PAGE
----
a point in the landscape (2020)

Marc Yeats - Composer

a point in the landscape (2020)

This is a timecode-supported polytemporal orchestral piece.

The piece is dedicated to my friend and colleague, the conductor and musician Ilan Volkov, whose belief in and support of my work engendered the creation of this orchestral piece. Where the prospect of orchestral music without a conductor and score would send many orchestras, conductors and artistic directors fleeing to the hills in horror, Ilan has seen the potential in this new method of composing and performing perceptually complex polytemporal orchestral music, an act of faith I am deeply indebted to.

Duration circa 20-minutes

Programme Note:

At times, the sound-textures in a point in the landscape verge on the extreme. These extremes and their capacity to overwhelm the ear are intentional: during phases of maximum polyphonic density where all or a great many instrumental parts are performed at simultaneously different speeds (polytemporal performance), the numerous layers of independent, sometimes heterogeneous materials compete with one another for dominance, generating a sustained, intricate, complex and frenzied state throughout several phases of the composition that may prove perceptually challenging to disentangle.

To prevent a descent into sonic chaos and establish dramatic impact between materials, extremes of polytemporal density are contrasted with less dense and less chaotic sounding content. The movement between these two states — between perceptual obfuscation and clarity — obsessively undertaken several times within the piece’s 20-minute duration, mark the cyclic journies that constitute the composition’s narrative and structure, a narrative driven forward by an often relentless momentum that like a moth inexorably drawn to a flame, only burns itself out in the composition’s final moments where all sounds return to the silence from which they emerged.

To help distinguish the multiple polytemporal stratifications of this sonic landscape, the orchestra is apportioned into eight spatially positioned ensemble groups located around the performance area. Each of these groups comprises of different instrumental arrays within which every player uses independent simultaneous tempi and where each group is a colouristically distinct ensemble with no exact temporal relationship to any other. The intention is for the audience to experience the music from among these groups with each listener gaining a uniquely different aural perspective.

Unusual in temporally complex music of this type, narrative and structure are maintained without a conductor. The players themselves are responsible for the unfolding of the piece using only timecode represented as minutes and seconds above each bar in their parts indicating duration and time passing, read in conjunction with loosely synchronised individual mobile phone stopwatches showing clock-time passing with the ambition of roughly synchronising timecode and digital clock-time in performance. However, this unfolding does not produce exactly repeatable performance outcomes. The balance between the composer’s intention to control structure, dynamics and expression, for example, through notational instruction, set against the idiosyncrasies and flexibility of player mediation of that notation using timecode and stopwatches to produce what is actually heard, results in each performance being uniquely different in the vertical alignment of its detail. It is the uncertainty around how the details of this balance manifest in performance that excites me. Nevertheless, together and mediated with care, timecode and stopwatches provide the players with a temporal framework for coordination and structural organisation that no matter how simultaneously different the speeds and character of their materials, ensures dynamic, self-similar, near-determinate outcomes of the piece.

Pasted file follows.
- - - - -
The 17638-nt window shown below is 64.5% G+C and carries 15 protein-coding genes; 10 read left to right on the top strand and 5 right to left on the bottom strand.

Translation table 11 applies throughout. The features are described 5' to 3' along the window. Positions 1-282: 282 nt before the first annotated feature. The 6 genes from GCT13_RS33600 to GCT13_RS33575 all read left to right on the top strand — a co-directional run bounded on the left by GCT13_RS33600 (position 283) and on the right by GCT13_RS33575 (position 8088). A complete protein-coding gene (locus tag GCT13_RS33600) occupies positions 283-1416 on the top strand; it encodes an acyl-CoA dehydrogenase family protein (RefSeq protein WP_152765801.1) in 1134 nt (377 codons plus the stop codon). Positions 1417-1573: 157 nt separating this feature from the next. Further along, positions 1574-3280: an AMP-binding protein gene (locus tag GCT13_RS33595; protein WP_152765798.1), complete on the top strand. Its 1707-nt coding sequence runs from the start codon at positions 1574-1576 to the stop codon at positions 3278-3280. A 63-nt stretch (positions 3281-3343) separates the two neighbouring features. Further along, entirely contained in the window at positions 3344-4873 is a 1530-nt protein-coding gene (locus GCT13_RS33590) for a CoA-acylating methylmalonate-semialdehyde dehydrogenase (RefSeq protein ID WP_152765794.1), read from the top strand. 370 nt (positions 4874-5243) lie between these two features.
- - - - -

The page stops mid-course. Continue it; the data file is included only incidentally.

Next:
The culmination of spatialization, polytemporal performance and heterogeneous materials make this a music of extremes, of hyper-activity, hyper-density, quicksilver colouristic fluctuations, of perceptually complex sound combinations articulated through demanding, virtuosic instrumental part-writing that requires great technical facility, expressive insight and emotional stamina from performers when mediating its notation and instantiating its sound.

For audiences, I suggest listeners surrender to the music’s spatialized visceral energy, its life force, textural stratification and intricate, ever-changing sonic relationships — to its coruscating effect — as it physically surrounds them, heading for that point in the landscape (a point of each individual’s choosing), without any need to comprehend what the music ‘is’ or ‘means’ beyond a pageant of entangled sound journeying through time to coalesce as music.

For more information about how timecode-supported polytemporal music works, please watch this video: